Wednesday, April 13, 2016

Necessity Passing As Contingency (and Vice Versa): On the Spinozist Distinction of the Economic and Political

Lordon speaking as part of the "Nuit Debout" protests to France's Labor Law

Earlier, when writing a brief blog review of Lordon's Imperium, I argued that what the book lacked was any account of the relationship between the economy and politics of affects, that Lordon had simply continued to think of politics, and political belonging, from the perspective of affects without considering the relation between politics and economics. 

Thursday, April 07, 2016

The Work Image: Montage in Better Call Saul and Breaking Bad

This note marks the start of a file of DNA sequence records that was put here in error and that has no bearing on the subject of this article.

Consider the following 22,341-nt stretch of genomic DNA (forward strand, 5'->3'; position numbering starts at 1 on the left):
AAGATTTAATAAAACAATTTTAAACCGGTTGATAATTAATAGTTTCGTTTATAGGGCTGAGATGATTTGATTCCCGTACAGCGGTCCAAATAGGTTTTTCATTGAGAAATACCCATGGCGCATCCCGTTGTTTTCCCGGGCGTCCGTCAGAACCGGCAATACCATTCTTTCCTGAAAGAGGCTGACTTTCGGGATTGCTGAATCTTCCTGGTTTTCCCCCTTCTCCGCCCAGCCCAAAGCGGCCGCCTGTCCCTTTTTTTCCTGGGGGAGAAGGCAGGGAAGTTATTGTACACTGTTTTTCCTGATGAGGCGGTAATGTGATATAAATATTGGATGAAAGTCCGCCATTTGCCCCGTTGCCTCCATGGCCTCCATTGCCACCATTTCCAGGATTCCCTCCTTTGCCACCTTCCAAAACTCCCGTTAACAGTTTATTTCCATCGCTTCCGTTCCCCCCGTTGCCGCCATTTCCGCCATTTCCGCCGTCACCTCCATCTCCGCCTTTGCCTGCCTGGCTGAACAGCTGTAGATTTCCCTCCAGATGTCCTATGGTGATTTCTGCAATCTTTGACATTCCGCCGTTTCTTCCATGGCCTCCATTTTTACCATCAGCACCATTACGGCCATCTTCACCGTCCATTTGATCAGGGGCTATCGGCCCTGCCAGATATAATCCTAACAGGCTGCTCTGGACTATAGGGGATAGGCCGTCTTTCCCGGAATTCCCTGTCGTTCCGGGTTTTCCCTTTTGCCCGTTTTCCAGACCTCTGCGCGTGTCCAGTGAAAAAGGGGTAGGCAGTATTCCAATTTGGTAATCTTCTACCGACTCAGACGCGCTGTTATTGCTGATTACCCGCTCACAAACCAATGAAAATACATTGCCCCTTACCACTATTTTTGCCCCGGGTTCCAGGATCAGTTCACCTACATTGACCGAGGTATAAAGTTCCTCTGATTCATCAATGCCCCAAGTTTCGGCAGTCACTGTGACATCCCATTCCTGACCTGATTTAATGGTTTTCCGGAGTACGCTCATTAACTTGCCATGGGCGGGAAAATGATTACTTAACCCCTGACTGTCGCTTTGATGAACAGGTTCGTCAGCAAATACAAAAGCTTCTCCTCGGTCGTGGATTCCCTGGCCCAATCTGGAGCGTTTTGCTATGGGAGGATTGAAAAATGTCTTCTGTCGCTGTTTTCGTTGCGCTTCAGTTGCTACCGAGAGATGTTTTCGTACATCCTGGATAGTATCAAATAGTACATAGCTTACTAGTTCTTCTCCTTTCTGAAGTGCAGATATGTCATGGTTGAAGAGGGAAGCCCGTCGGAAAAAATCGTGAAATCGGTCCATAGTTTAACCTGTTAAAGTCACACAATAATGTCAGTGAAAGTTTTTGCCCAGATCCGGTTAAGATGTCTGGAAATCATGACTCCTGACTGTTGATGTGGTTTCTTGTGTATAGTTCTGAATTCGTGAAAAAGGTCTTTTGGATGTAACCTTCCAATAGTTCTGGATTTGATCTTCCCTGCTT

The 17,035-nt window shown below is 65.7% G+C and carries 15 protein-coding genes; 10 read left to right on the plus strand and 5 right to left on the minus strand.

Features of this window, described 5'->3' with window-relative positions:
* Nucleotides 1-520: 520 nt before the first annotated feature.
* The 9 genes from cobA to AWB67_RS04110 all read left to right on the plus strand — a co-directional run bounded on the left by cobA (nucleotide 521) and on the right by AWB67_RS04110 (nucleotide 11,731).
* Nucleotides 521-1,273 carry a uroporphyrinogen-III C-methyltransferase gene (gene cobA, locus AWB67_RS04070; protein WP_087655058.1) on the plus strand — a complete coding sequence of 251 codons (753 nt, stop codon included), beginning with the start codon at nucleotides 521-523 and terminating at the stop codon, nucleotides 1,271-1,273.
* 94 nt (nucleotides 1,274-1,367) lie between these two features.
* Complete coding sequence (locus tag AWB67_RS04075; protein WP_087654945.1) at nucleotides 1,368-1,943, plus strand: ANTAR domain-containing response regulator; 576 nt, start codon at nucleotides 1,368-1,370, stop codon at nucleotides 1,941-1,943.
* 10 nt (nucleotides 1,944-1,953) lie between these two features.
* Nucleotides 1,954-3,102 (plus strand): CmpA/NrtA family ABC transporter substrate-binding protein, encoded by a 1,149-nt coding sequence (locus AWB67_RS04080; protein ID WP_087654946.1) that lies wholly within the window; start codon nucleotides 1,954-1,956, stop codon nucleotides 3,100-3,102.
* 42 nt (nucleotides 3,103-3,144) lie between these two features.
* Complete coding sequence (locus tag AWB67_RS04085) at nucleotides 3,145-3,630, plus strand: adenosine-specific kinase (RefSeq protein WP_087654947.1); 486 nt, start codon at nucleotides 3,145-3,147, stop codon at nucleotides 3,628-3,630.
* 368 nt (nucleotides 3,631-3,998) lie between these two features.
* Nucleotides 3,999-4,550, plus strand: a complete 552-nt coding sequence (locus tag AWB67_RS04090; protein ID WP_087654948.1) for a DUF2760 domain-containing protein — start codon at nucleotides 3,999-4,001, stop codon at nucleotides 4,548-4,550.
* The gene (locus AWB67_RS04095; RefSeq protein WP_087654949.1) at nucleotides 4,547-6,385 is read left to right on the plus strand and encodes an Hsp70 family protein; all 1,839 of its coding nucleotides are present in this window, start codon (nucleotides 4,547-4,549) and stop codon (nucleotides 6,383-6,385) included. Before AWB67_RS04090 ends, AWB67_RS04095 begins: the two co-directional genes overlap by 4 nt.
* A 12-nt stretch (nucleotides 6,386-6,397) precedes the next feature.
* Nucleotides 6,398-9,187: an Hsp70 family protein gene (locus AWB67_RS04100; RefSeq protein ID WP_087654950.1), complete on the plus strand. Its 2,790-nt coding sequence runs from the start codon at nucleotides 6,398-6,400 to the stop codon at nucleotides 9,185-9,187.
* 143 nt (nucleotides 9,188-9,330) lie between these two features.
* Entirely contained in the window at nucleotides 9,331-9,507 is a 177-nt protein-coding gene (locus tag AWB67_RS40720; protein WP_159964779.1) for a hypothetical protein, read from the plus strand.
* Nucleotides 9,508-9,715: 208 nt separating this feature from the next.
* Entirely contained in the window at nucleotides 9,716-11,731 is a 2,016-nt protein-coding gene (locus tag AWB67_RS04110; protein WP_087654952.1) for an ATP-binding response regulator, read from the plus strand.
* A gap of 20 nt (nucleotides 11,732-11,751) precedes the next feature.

Gilles Deleuze stated that montage is an "indirect image of time," in Vince Gilligan's Breaking Bad and Better Call Saul it is an indirect image of work, or of a temporality dominated by work. I am primarily interested in the latter show, having blogged enough about the first. I just wanted to note that it is one of the stylistic points of continuity between the two shows; that and the odd close up and point of view shots. As much as the basic form remains the same the shifting tone and content of the two shows, from drug empire to the world of law firms, shifts the way the montages function, becoming less about the fantasy of accumulation and more about the particular frustrations and hopes of work.